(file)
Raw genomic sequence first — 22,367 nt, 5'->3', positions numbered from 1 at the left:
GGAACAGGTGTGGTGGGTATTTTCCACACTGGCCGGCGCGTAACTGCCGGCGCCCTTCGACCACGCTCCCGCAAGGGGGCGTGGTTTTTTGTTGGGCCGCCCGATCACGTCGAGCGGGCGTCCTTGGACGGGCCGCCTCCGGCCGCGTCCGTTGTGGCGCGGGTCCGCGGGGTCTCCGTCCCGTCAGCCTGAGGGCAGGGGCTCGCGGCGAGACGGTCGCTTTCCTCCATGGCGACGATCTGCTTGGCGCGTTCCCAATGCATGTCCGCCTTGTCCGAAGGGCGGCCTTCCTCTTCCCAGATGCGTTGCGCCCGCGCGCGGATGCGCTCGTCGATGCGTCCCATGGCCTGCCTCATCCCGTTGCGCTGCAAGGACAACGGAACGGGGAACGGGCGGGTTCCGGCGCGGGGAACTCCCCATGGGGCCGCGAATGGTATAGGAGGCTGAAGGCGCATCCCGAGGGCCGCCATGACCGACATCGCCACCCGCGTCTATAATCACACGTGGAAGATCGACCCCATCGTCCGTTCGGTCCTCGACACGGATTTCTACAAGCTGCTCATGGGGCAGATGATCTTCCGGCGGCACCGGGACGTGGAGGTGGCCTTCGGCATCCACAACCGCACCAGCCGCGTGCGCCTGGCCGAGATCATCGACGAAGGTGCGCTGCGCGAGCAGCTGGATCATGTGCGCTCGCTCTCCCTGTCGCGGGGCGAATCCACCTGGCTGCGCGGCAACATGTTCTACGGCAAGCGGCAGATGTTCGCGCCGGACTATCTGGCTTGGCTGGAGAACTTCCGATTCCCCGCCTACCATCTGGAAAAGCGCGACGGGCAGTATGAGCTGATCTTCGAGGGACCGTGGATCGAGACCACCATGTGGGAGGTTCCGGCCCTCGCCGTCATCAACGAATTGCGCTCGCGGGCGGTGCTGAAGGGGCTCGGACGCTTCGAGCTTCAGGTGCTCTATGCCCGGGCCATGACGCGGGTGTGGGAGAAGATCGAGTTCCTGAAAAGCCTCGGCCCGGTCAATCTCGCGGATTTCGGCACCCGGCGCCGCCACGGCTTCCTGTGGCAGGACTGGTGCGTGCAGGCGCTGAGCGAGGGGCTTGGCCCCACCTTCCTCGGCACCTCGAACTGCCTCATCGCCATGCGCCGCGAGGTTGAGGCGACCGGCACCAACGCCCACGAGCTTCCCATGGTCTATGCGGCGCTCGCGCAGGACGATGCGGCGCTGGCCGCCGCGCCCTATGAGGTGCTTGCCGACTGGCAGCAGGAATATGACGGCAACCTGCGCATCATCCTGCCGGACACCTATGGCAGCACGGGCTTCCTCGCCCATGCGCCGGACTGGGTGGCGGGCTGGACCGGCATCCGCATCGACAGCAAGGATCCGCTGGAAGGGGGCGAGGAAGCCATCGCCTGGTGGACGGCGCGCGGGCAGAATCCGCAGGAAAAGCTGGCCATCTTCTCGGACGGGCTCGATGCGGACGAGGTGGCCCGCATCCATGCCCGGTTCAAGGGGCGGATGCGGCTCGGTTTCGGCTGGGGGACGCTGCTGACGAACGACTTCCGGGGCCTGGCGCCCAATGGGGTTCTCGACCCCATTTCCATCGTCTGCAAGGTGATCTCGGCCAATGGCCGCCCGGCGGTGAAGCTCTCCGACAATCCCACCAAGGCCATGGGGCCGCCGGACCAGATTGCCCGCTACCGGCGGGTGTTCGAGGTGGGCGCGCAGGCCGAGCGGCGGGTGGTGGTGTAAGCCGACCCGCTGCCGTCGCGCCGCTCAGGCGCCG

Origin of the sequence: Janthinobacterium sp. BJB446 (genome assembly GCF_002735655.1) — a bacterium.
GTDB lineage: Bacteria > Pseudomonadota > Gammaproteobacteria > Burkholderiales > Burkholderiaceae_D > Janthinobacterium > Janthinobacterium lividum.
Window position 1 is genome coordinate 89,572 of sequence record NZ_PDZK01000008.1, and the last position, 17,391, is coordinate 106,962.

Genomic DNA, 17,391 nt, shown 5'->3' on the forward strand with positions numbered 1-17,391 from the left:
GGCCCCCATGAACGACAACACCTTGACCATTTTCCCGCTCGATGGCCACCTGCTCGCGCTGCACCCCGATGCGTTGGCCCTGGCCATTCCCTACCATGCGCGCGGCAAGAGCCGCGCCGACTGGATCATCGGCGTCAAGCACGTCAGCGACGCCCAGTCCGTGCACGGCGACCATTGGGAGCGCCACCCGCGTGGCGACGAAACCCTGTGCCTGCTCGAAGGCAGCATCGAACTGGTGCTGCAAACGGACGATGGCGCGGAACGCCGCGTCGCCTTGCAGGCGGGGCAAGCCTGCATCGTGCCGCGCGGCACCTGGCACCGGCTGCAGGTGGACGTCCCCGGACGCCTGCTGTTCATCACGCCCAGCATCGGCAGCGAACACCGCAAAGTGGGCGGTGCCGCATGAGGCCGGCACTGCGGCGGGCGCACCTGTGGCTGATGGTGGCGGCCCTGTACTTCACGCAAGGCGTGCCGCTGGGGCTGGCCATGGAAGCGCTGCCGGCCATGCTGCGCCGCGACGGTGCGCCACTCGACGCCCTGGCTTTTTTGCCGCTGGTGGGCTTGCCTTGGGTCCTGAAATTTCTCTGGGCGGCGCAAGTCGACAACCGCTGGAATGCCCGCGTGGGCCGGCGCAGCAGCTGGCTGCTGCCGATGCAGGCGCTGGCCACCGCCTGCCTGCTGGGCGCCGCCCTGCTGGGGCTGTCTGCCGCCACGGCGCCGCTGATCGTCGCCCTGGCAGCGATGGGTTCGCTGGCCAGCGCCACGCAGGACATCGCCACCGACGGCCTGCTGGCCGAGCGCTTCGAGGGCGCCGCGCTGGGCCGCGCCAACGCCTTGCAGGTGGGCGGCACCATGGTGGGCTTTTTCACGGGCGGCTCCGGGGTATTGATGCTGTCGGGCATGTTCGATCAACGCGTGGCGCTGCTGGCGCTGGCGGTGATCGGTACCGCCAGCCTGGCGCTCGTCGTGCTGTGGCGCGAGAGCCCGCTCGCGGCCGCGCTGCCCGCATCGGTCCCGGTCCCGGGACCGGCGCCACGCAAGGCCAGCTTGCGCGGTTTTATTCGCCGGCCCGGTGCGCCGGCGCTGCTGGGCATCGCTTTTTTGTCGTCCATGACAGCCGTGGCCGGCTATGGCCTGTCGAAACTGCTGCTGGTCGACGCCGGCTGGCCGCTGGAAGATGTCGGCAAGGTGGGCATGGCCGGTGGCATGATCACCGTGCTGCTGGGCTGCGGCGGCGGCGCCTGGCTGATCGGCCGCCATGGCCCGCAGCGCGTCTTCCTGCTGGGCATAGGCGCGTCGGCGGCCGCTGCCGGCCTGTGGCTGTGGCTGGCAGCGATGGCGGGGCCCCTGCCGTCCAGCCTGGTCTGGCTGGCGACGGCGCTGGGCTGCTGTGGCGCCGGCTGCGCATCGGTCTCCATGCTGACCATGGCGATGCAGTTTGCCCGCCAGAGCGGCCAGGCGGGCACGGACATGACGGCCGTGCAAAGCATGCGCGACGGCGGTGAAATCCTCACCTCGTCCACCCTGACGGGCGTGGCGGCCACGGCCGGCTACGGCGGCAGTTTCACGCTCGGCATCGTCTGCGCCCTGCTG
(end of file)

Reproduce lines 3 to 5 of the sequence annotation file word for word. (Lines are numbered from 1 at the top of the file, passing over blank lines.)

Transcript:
Origin of the sequence: Janthinobacterium sp. BJB446 (genome assembly GCF_002735655.1) — a bacterium.
GTDB lineage: Bacteria > Pseudomonadota > Gammaproteobacteria > Burkholderiales > Burkholderiaceae_D > Janthinobacterium > Janthinobacterium lividum.
Window position 1 is genome coordinate 89,572 of sequence record NZ_PDZK01000008.1, and the last position, 17,391, is coordinate 106,962.